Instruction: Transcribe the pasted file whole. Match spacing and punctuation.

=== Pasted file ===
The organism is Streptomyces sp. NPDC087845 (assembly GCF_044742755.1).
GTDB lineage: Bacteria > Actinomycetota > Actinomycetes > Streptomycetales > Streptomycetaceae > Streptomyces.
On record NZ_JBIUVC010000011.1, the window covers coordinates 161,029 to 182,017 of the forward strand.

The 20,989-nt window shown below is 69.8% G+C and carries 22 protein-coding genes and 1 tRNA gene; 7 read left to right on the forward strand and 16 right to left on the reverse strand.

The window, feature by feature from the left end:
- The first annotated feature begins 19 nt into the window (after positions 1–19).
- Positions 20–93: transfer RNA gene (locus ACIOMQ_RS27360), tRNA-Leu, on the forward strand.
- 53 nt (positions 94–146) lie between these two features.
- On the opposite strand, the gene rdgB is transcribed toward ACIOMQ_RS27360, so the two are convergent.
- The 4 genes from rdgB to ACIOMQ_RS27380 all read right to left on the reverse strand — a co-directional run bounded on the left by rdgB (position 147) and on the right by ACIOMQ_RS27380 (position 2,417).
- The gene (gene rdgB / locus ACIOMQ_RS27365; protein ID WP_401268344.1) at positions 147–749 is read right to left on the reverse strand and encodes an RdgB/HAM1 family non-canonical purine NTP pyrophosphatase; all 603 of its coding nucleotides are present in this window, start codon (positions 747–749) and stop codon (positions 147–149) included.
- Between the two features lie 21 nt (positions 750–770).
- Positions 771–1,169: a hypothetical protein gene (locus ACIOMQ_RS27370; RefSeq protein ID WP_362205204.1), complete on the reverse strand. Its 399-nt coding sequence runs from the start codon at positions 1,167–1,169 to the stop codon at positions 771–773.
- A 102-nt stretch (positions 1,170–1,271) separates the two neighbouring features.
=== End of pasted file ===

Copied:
The organism is Streptomyces sp. NPDC087845 (assembly GCF_044742755.1).
GTDB lineage: Bacteria > Actinomycetota > Actinomycetes > Streptomycetales > Streptomycetaceae > Streptomyces.
On record NZ_JBIUVC010000011.1, the window covers coordinates 161,029 to 182,017 of the forward strand.

The 20,989-nt window shown below is 69.8% G+C and carries 22 protein-coding genes and 1 tRNA gene; 7 read left to right on the forward strand and 16 right to left on the reverse strand.

The window, feature by feature from the left end:
- The first annotated feature begins 19 nt into the window (after positions 1–19).
- Positions 20–93: transfer RNA gene (locus ACIOMQ_RS27360), tRNA-Leu, on the forward strand.
- 53 nt (positions 94–146) lie between these two features.
- On the opposite strand, the gene rdgB is transcribed toward ACIOMQ_RS27360, so the two are convergent.
- The 4 genes from rdgB to ACIOMQ_RS27380 all read right to left on the reverse strand — a co-directional run bounded on the left by rdgB (position 147) and on the right by ACIOMQ_RS27380 (position 2,417).
- The gene (gene rdgB / locus ACIOMQ_RS27365; protein ID WP_401268344.1) at positions 147–749 is read right to left on the reverse strand and encodes an RdgB/HAM1 family non-canonical purine NTP pyrophosphatase; all 603 of its coding nucleotides are present in this window, start codon (positions 747–749) and stop codon (positions 147–149) included.
- Between the two features lie 21 nt (positions 750–770).
- Positions 771–1,169: a hypothetical protein gene (locus ACIOMQ_RS27370; RefSeq protein ID WP_362205204.1), complete on the reverse strand. Its 399-nt coding sequence runs from the start codon at positions 1,167–1,169 to the stop codon at positions 771–773.
- A 102-nt stretch (positions 1,170–1,271) separates the two neighbouring features.